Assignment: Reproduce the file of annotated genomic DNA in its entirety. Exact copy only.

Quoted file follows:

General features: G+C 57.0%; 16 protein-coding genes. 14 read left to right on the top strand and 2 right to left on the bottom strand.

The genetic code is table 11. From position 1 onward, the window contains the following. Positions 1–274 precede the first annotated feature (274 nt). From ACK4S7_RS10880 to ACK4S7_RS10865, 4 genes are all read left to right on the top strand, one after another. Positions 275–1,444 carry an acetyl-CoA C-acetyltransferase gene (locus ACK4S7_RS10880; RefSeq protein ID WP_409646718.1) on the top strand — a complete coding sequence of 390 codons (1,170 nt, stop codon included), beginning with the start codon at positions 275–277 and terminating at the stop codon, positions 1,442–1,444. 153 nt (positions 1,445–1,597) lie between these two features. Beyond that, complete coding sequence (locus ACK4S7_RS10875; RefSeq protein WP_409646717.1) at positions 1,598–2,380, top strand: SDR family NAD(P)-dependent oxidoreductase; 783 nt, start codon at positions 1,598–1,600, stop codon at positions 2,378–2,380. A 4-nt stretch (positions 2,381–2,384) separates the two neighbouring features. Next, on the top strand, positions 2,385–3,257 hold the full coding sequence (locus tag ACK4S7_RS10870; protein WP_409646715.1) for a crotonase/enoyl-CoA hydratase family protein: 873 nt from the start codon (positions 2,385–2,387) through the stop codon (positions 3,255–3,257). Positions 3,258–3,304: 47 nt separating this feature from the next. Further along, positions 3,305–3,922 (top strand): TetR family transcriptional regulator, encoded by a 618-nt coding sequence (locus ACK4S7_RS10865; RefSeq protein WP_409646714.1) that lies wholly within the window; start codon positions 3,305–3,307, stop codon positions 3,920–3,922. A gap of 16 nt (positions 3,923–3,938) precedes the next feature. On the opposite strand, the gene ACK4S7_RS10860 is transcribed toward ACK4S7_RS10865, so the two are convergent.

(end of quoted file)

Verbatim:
General features: G+C 57.0%; 16 protein-coding genes. 14 read left to right on the top strand and 2 right to left on the bottom strand.

The genetic code is table 11. From position 1 onward, the window contains the following. Positions 1–274 precede the first annotated feature (274 nt). From ACK4S7_RS10880 to ACK4S7_RS10865, 4 genes are all read left to right on the top strand, one after another. Positions 275–1,444 carry an acetyl-CoA C-acetyltransferase gene (locus ACK4S7_RS10880; RefSeq protein ID WP_409646718.1) on the top strand — a complete coding sequence of 390 codons (1,170 nt, stop codon included), beginning with the start codon at positions 275–277 and terminating at the stop codon, positions 1,442–1,444. 153 nt (positions 1,445–1,597) lie between these two features. Beyond that, complete coding sequence (locus ACK4S7_RS10875; RefSeq protein WP_409646717.1) at positions 1,598–2,380, top strand: SDR family NAD(P)-dependent oxidoreductase; 783 nt, start codon at positions 1,598–1,600, stop codon at positions 2,378–2,380. A 4-nt stretch (positions 2,381–2,384) separates the two neighbouring features. Next, on the top strand, positions 2,385–3,257 hold the full coding sequence (locus tag ACK4S7_RS10870; protein WP_409646715.1) for a crotonase/enoyl-CoA hydratase family protein: 873 nt from the start codon (positions 2,385–2,387) through the stop codon (positions 3,255–3,257). Positions 3,258–3,304: 47 nt separating this feature from the next. Further along, positions 3,305–3,922 (top strand): TetR family transcriptional regulator, encoded by a 618-nt coding sequence (locus ACK4S7_RS10865; RefSeq protein WP_409646714.1) that lies wholly within the window; start codon positions 3,305–3,307, stop codon positions 3,920–3,922. A gap of 16 nt (positions 3,923–3,938) precedes the next feature. On the opposite strand, the gene ACK4S7_RS10860 is transcribed toward ACK4S7_RS10865, so the two are convergent.